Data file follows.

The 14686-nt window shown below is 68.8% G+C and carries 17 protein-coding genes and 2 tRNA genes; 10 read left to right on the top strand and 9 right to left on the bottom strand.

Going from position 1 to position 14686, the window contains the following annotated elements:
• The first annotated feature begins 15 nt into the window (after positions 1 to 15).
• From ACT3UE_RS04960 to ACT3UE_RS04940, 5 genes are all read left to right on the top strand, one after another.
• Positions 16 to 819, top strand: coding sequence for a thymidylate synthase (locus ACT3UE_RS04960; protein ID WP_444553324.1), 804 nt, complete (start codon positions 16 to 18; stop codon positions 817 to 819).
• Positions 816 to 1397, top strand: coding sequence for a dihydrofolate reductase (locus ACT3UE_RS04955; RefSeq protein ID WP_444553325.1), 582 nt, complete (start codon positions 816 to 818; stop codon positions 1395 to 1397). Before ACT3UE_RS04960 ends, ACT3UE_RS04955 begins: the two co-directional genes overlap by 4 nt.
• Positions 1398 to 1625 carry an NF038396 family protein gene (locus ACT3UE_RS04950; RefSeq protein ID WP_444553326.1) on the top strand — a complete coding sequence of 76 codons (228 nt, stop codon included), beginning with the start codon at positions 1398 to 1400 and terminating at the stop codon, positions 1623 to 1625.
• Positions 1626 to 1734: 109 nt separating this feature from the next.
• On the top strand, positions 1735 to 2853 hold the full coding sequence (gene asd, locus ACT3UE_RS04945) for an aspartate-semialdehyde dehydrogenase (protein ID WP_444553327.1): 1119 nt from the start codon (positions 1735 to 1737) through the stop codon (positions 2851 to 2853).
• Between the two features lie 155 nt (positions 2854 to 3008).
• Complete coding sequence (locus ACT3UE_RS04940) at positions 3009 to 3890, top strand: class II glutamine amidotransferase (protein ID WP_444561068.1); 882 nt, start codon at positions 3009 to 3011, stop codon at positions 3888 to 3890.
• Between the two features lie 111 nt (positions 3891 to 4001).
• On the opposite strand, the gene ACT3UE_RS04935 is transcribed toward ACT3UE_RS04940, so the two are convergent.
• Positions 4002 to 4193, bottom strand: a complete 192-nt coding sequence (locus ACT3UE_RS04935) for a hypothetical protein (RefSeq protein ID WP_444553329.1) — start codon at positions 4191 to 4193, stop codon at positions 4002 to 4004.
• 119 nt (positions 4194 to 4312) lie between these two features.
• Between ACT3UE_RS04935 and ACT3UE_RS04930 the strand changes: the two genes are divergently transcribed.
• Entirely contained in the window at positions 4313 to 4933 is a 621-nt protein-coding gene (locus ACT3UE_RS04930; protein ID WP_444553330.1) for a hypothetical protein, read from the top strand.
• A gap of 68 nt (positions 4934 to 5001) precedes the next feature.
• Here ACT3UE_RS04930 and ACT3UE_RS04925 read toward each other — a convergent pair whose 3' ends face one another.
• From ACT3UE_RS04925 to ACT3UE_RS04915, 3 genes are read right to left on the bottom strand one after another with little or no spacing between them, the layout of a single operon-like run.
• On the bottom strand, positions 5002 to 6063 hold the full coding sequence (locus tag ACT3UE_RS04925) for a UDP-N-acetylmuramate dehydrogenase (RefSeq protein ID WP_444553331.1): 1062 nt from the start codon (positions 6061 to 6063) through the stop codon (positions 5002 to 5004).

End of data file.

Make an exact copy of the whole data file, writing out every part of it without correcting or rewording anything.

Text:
The 14686-nt window shown below is 68.8% G+C and carries 17 protein-coding genes and 2 tRNA genes; 10 read left to right on the top strand and 9 right to left on the bottom strand.

Going from position 1 to position 14686, the window contains the following annotated elements:
• The first annotated feature begins 15 nt into the window (after positions 1 to 15).
• From ACT3UE_RS04960 to ACT3UE_RS04940, 5 genes are all read left to right on the top strand, one after another.
• Positions 16 to 819, top strand: coding sequence for a thymidylate synthase (locus ACT3UE_RS04960; protein ID WP_444553324.1), 804 nt, complete (start codon positions 16 to 18; stop codon positions 817 to 819).
• Positions 816 to 1397, top strand: coding sequence for a dihydrofolate reductase (locus ACT3UE_RS04955; RefSeq protein ID WP_444553325.1), 582 nt, complete (start codon positions 816 to 818; stop codon positions 1395 to 1397). Before ACT3UE_RS04960 ends, ACT3UE_RS04955 begins: the two co-directional genes overlap by 4 nt.
• Positions 1398 to 1625 carry an NF038396 family protein gene (locus ACT3UE_RS04950; RefSeq protein ID WP_444553326.1) on the top strand — a complete coding sequence of 76 codons (228 nt, stop codon included), beginning with the start codon at positions 1398 to 1400 and terminating at the stop codon, positions 1623 to 1625.
• Positions 1626 to 1734: 109 nt separating this feature from the next.
• On the top strand, positions 1735 to 2853 hold the full coding sequence (gene asd, locus ACT3UE_RS04945) for an aspartate-semialdehyde dehydrogenase (protein ID WP_444553327.1): 1119 nt from the start codon (positions 1735 to 1737) through the stop codon (positions 2851 to 2853).
• Between the two features lie 155 nt (positions 2854 to 3008).
• Complete coding sequence (locus ACT3UE_RS04940) at positions 3009 to 3890, top strand: class II glutamine amidotransferase (protein ID WP_444561068.1); 882 nt, start codon at positions 3009 to 3011, stop codon at positions 3888 to 3890.
• Between the two features lie 111 nt (positions 3891 to 4001).
• On the opposite strand, the gene ACT3UE_RS04935 is transcribed toward ACT3UE_RS04940, so the two are convergent.
• Positions 4002 to 4193, bottom strand: a complete 192-nt coding sequence (locus ACT3UE_RS04935) for a hypothetical protein (RefSeq protein ID WP_444553329.1) — start codon at positions 4191 to 4193, stop codon at positions 4002 to 4004.
• 119 nt (positions 4194 to 4312) lie between these two features.
• Between ACT3UE_RS04935 and ACT3UE_RS04930 the strand changes: the two genes are divergently transcribed.
• Entirely contained in the window at positions 4313 to 4933 is a 621-nt protein-coding gene (locus ACT3UE_RS04930; protein ID WP_444553330.1) for a hypothetical protein, read from the top strand.
• A gap of 68 nt (positions 4934 to 5001) precedes the next feature.
• Here ACT3UE_RS04930 and ACT3UE_RS04925 read toward each other — a convergent pair whose 3' ends face one another.
• From ACT3UE_RS04925 to ACT3UE_RS04915, 3 genes are read right to left on the bottom strand one after another with little or no spacing between them, the layout of a single operon-like run.
• On the bottom strand, positions 5002 to 6063 hold the full coding sequence (locus tag ACT3UE_RS04925) for a UDP-N-acetylmuramate dehydrogenase (RefSeq protein ID WP_444553331.1): 1062 nt from the start codon (positions 6061 to 6063) through the stop codon (positions 5002 to 5004).